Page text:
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Juan Cardenas v. Recontrust Co

December 20, 2012

JUAN CARDENAS, PLAINTIFF,
v.
RECONTRUST CO, N.A., ET AL., DEFENDANTS.



The opinion of the court was delivered by: Kendall J. Newman United States Magistrate Judge

FINDINGS AND RECOMMENDATIONS

Through these proposed findings and recommendations, the undersigned recommends that plaintiff's case be dismissed with prejudice and that this case be closed.*fn1

Although plaintiff was granted leave to amend his complaint, plaintiff twice failed to do so.

I. BACKGROUND

Plaintiff, who is proceeding without counsel and in forma pauperis, filed his complaint on December 30, 2011. (Compl., Dkt. No. 1.) On September 24, 2012, the undersigned entered an order dismissing this case pursuant to 28 U.S.C. § 1915(e)(2)(B) and Federal Rule of Civil Procedure 12(h) for lack of subject matter jurisdiction. (Order, Dkt. No. 3.) However, such dismissal was without prejudice. Given plaintiff's pro se status, the undersigned gave plaintiff the opportunity to amend his pleading in order to state a proper basis for this court's jurisdiction.

Plaintiff was granted 30 days from September 24, 2012, to file an amended complaint that was complete in itself and that addressed the deficiencies described in the undersigned's order. Plaintiff failed to file any amended pleading. After more than 30 days passed, the undersigned issued another order giving plaintiff yet another opportunity to file an amended pleading. (Order, Nov. 2, 2012, Dkt. No. 4.) The undersigned warned plaintiff that if he failed to file an amended pleading by November 24, 2012, the undersigned would recommend that this case be dismissed.*fn2 (Id.)

The undersigned's prior order specifically informed plaintiff that:

A district court may impose sanctions, including involuntary dismissal of a plaintiff's case pursuant to Federal Rule of Civil Procedure 41(b), where that plaintiff fails to prosecute his or her case or fails to comply with the court's orders, the Federal Rules of Civil Procedure, or the court's local rules. See Chambers v. NASCO, Inc., 501 U.S. 32, 44 (1991) (recognizing that a court "may act sua sponte to dismiss a suit for failure to prosecute"); Hells Canyon Preservation Council v. U.S. Forest Serv., 403 F.3d 683, 689 (9th Cir. 2005) (stating that courts may dismiss an action pursuant to Federal Rule of Civil Procedure 41(b) sua sponte for a plaintiff's failure to prosecute or comply with the rules of civil procedure or the court's orders); Ghazali v. Moran, 46 F.3d 52, 53 (9th Cir. 1995) (per curiam) ("Failure to follow a district court's local rules is a proper ground for dismissal.");

Ferdik v. Bonzelet, 963 F.2d 1258, 1260 (9th Cir. 1992) ("Pursuant to Federal Rule of Civil Procedure 41(b), the district court may dismiss an action for failure to comply with any order of the court."); Thompson v. Housing Auth. of City of L.A., 782 F.2d 829, 831 (9th Cir. 1986) (per curiam) (stating that district courts have inherent power to control their dockets and may impose sanctions including dismissal). (Order, Nov. 2, 2012, Dkt. No. 4 at 2-3.) The undersigned's prior order also informed plaintiff that Eastern District Local Rule 183(a) provides, in part:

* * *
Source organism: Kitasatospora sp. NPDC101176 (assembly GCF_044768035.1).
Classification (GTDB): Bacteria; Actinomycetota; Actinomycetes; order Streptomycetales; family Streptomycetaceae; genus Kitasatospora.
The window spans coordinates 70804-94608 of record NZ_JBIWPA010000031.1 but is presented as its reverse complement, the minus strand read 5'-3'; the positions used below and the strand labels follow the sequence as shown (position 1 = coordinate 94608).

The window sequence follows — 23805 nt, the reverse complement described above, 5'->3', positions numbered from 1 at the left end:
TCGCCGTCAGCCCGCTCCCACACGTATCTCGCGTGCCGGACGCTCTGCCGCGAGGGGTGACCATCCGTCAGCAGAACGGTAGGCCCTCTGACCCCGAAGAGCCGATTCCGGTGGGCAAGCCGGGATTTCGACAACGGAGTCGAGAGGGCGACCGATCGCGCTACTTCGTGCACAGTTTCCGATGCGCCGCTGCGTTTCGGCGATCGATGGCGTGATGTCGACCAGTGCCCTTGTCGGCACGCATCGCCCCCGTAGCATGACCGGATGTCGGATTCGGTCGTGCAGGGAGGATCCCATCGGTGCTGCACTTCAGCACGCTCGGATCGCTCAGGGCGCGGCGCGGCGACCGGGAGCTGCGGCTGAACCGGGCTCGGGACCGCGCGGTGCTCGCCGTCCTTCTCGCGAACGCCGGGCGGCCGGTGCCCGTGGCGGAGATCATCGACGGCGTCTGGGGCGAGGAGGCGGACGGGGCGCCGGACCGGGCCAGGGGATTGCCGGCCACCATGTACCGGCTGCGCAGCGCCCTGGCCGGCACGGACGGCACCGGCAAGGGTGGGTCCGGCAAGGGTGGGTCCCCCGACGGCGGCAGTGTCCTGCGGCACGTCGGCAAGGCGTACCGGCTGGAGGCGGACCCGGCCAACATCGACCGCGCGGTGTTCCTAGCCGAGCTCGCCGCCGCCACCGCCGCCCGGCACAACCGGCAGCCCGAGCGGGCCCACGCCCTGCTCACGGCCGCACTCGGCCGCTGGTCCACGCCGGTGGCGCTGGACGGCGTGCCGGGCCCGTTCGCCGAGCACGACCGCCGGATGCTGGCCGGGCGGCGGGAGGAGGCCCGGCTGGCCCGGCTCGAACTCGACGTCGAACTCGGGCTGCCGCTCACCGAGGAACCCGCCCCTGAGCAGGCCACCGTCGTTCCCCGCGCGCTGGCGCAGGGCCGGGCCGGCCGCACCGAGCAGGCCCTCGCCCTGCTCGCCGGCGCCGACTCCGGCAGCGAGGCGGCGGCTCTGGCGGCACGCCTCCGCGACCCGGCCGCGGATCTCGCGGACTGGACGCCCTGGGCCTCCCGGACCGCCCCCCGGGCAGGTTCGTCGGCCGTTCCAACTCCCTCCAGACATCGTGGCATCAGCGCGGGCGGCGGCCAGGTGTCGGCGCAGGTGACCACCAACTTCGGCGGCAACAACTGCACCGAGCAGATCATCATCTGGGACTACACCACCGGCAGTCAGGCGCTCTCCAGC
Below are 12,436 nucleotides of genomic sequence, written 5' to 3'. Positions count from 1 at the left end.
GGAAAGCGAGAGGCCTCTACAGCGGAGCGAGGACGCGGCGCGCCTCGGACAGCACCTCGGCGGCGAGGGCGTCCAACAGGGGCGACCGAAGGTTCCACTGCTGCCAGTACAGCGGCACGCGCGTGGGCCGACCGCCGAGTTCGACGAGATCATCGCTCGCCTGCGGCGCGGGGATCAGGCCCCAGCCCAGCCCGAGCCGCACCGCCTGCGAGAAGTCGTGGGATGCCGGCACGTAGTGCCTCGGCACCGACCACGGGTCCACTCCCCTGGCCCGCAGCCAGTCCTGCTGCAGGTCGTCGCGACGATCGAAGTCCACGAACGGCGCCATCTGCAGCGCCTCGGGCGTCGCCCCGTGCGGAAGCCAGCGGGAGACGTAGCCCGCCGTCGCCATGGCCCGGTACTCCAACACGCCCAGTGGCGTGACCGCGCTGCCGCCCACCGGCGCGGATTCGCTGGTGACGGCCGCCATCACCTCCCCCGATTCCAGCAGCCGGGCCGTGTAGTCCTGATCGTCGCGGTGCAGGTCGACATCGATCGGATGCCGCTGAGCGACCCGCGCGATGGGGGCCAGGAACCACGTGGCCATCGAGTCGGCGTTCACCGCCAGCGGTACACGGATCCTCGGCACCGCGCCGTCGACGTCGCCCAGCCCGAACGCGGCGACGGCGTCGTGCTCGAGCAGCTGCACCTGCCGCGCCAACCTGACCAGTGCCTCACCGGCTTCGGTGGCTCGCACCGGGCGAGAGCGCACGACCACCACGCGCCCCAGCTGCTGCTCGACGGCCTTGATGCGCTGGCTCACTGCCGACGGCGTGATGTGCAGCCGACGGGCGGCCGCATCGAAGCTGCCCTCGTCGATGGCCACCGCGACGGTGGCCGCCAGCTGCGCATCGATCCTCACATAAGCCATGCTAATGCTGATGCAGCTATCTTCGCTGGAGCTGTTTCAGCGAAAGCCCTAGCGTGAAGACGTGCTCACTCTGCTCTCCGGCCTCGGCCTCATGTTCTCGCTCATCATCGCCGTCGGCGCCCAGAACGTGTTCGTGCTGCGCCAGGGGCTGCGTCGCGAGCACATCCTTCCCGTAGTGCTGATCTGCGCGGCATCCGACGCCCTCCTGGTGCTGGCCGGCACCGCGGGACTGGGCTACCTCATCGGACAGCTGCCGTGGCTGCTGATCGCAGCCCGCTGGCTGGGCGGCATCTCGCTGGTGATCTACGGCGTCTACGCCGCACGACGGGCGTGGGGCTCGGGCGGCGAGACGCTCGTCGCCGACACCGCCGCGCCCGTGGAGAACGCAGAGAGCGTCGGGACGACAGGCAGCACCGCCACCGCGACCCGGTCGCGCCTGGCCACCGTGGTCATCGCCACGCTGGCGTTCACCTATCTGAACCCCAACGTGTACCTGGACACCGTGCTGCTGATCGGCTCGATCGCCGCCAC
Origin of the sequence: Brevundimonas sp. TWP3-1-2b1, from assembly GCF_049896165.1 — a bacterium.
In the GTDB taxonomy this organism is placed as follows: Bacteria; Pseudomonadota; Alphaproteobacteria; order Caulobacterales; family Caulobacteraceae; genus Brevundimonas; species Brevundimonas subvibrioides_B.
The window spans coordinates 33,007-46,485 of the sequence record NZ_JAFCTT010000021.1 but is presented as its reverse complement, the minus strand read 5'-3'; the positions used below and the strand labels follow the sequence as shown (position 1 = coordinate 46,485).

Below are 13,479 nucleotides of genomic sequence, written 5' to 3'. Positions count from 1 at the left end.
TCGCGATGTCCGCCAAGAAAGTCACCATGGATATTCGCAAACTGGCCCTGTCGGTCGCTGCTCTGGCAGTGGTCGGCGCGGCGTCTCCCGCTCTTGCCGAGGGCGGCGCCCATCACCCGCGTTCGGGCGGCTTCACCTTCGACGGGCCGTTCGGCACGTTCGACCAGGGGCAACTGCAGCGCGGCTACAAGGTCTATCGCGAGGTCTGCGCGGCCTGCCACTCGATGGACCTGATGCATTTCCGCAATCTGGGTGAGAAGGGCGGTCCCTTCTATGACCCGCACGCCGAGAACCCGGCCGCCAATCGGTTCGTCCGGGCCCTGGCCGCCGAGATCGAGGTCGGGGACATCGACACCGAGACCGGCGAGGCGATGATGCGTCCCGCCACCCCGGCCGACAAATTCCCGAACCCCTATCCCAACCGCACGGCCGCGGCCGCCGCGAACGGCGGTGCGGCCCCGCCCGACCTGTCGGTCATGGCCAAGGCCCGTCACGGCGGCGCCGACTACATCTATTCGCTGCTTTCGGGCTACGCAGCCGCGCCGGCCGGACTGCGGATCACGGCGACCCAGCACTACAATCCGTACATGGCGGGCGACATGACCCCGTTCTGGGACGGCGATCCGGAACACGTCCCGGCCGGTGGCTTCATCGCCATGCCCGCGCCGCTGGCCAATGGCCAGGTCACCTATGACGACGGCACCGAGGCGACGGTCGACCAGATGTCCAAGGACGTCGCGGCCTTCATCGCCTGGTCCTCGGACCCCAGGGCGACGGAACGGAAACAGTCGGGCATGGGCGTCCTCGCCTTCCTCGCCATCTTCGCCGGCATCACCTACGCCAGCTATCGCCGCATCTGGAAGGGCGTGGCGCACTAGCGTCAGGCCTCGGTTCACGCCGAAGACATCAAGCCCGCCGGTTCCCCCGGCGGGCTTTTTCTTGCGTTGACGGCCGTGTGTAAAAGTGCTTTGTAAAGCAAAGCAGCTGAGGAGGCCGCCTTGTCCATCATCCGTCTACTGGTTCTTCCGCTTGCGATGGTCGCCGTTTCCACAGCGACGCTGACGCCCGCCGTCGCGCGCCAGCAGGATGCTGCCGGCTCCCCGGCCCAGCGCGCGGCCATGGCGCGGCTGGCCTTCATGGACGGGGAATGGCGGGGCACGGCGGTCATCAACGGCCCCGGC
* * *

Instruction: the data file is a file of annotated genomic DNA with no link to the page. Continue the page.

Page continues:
Any individual representing himself or herself without an attorney is bound by the Federal Rules of Civil or Criminal Procedure, these Rules, and all other applicable law. All obligations placed on "counsel" by these Rules apply to individuals appearing in propria persona. Failure to comply therewith may be ground for dismissal . . . or any other sanction appropriate under these Rules.

(Id.)

To date, plaintiff has had ample time to file an amended pleading and has not done so, despite having been warned of the consequences. Moreover, given plaintiff's pro se status, the undersigned gave plaintiff additional opportunities to amend his pleading to correct the deficiencies described in the undersigned's order of September 24, 2012. (Id.) Notwithstanding those opportunities, plaintiff has not filed any amended pleading to date.

II. DISCUSSION

Pursuant to Federal Rule of Civil Procedure 41(b), a district court may dismiss an action for failure to prosecute, failure to comply with the Federal Rules of Civil Procedure, failure to comply with the court's local rules, or failure to comply with the court's orders.*fn3 See, e.g., Chambers v. NASCO, Inc., 501 U.S. 32, 44 (1991) (recognizing that a court "may act sua sponte to dismiss a suit for failure to prosecute"); Hells Canyon Preservation Council v. U.S. Forest Serv., 403 F.3d 683, 689 (9th Cir. 2005) (recognizing that courts may dismiss an action pursuant to Federal Rule of Civil Procedure 41(b) sua sponte for a plaintiff's failure to prosecute or comply with the rules of civil procedure or the court's orders); Ferdik v. Bonzelet, 963 F.2d 1258, 1260 (9th Cir. 1992) ("Pursuant to Federal Rule of Civil Procedure 41(b), the district court may dismiss an action for failure to comply with any order of the court."), cert. denied, 506 U.S. 915 (1992); Pagtalunan v. Galaza, 291 F.3d 639, 642-43 (9th Cir. 2002) (affirming district court's dismissal of case for failure to prosecute when habeas petitioner failed to file a first amended petition), cert. denied, 538 U.S. 909 (2003). This court's Local Rules are in accord. See E. Dist. Local Rule 110 ("Failure of counsel or of a party to comply with these Rules or with any order of the Court may be grounds for imposition ...

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